From the error code we know the error is occurring when we call DSO_load. This must be called during SSL_library_init. Looking at the source code we can see some calls to various EVP functions. Those are dead ends. However, at the end there’s a call to SSL_COMP_get_compression_methods. This, in turn, calls load_builtin_compressions, which calls COMP_zlib:

COMP_METHOD *COMP_zlib(void)
    COMP_METHOD *meth = &zlib_method_nozlib;

    if (!zlib_loaded) {
# if defined(OPENSSL_SYS_WINDOWS) || defined(OPENSSL_SYS_WIN32)
        zlib_dso = DSO_load(NULL, "ZLIB1", NULL, 0);
# else
        zlib_dso = DSO_load(NULL, "z", NULL, 0);
# endif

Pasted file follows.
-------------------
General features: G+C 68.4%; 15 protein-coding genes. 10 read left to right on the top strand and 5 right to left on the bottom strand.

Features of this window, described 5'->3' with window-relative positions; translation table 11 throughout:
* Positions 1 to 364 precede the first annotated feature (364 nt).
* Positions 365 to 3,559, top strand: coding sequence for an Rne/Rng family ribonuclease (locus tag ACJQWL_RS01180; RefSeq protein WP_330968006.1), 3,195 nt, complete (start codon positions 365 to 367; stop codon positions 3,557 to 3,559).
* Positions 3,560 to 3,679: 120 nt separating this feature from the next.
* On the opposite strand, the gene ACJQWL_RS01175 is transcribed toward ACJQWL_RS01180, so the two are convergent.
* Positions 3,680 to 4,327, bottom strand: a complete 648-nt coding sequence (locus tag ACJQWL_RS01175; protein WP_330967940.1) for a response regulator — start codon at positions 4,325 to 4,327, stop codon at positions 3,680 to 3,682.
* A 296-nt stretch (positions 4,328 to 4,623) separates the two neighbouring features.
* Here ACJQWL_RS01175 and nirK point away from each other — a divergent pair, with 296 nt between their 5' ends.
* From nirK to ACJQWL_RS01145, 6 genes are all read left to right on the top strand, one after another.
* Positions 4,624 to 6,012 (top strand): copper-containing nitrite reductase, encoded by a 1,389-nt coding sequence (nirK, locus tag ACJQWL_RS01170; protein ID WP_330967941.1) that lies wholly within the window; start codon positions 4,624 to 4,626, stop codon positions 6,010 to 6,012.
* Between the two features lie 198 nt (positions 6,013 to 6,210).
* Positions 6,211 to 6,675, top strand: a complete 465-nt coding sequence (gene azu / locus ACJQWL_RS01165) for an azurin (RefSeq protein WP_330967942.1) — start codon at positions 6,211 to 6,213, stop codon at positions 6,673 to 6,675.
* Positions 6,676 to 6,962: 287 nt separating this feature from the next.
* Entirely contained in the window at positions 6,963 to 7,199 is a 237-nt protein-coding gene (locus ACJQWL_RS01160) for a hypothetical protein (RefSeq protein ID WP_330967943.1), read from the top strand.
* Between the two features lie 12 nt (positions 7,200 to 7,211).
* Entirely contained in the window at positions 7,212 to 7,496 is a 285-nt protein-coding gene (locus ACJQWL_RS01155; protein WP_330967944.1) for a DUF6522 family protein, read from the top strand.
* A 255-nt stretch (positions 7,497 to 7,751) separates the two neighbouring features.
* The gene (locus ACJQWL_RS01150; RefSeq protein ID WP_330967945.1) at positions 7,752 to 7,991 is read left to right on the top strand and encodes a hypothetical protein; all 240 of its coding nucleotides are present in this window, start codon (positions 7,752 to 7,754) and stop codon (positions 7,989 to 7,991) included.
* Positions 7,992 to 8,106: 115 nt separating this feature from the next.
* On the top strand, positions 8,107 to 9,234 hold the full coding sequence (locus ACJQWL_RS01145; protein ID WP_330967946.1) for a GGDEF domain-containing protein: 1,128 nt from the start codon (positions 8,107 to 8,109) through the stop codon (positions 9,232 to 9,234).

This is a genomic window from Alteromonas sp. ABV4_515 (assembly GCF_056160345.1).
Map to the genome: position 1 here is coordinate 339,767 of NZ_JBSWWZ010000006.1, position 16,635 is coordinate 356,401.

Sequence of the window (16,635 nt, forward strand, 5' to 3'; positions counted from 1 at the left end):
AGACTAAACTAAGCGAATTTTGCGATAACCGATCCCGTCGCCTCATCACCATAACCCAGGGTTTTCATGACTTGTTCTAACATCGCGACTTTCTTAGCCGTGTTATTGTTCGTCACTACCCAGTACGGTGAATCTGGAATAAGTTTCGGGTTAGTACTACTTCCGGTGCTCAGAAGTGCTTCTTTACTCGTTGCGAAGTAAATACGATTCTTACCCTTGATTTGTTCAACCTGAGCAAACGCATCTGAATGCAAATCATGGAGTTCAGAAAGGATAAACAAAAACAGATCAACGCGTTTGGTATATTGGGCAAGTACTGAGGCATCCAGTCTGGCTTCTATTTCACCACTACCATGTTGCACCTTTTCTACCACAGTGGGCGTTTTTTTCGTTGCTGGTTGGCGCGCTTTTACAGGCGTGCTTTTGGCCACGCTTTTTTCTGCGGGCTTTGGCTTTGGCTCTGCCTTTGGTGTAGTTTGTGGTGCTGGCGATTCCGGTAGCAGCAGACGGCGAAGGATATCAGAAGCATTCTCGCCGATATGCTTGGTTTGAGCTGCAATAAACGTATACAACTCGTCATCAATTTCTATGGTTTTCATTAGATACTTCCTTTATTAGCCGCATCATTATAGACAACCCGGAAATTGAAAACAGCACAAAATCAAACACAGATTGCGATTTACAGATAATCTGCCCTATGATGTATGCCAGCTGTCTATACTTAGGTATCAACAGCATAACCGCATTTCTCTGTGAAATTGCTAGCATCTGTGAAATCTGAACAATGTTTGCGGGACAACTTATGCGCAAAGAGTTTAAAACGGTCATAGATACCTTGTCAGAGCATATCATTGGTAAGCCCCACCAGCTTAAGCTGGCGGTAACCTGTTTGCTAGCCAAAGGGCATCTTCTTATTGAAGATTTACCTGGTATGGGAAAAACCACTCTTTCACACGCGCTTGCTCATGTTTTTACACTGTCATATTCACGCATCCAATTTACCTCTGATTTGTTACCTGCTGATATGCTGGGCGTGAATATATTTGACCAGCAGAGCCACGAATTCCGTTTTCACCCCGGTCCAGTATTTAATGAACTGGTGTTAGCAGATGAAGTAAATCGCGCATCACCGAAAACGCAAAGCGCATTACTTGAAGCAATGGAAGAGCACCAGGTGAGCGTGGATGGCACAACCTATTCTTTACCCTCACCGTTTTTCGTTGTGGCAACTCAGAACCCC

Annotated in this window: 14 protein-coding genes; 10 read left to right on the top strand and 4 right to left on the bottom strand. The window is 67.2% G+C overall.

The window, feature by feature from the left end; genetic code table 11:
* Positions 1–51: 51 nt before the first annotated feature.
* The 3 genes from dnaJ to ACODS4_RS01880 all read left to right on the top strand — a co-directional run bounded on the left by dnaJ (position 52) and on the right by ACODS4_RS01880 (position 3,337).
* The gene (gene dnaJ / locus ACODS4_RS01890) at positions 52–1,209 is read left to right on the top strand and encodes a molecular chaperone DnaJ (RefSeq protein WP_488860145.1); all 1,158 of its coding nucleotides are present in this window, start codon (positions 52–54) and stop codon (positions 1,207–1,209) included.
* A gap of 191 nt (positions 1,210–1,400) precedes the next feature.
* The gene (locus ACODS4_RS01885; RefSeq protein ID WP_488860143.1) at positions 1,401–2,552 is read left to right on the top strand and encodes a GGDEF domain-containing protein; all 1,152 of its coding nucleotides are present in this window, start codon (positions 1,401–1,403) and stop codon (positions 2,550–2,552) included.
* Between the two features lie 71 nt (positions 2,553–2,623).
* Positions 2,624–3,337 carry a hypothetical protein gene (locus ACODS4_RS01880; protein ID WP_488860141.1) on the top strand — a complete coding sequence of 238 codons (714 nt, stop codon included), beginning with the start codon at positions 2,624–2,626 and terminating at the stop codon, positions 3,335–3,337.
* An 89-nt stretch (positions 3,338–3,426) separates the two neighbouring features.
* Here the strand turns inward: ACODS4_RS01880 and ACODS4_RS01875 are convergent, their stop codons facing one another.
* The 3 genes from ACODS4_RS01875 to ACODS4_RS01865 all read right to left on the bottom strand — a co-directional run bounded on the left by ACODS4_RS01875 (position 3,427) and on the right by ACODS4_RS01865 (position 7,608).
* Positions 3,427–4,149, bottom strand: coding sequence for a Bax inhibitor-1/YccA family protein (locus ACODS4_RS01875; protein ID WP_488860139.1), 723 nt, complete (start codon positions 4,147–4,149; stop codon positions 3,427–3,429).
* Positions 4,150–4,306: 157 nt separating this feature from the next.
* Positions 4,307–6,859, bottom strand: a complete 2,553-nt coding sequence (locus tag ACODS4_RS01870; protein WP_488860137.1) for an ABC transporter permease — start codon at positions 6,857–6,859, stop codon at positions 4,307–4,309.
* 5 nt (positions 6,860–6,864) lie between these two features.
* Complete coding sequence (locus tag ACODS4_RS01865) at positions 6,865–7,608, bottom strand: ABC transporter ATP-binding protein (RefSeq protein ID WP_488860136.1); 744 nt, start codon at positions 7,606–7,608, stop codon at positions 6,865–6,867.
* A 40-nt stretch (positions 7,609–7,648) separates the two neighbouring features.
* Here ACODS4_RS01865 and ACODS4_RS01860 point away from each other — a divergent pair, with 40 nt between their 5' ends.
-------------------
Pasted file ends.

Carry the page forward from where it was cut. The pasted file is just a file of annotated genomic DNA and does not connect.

/* ... */

So, provided OpenSSL is built with zlib-dynamic (the default), it will attempt (and sometimes fail) to load “z” with the code above.


What is going on here? If we use the same VM but install cryptography into a virtual environment it all works. On Linux we could maybe see what’s going on if we used ltrace, so let’s try using some dtrace tooling to see what’s happening:

dtrace: failed to execute /usr/bin/python: dtrace cannot control executables signed with restricted entitlements

Oh right, SIP disables dtrace on system executables. That’s really annoying! Well, we’re in a VM so we can boot into the recovery volume and disable SIP from the terminal with csrutil disable.

Right, now that we’ve done that we can attach dtrace4, but first let’s confirm that the error still occurs… and it doesn’t?! What the hell? How could SIP possibly affect this? Commence rebooting with SIP on and off several times to confirm we’re not crazy…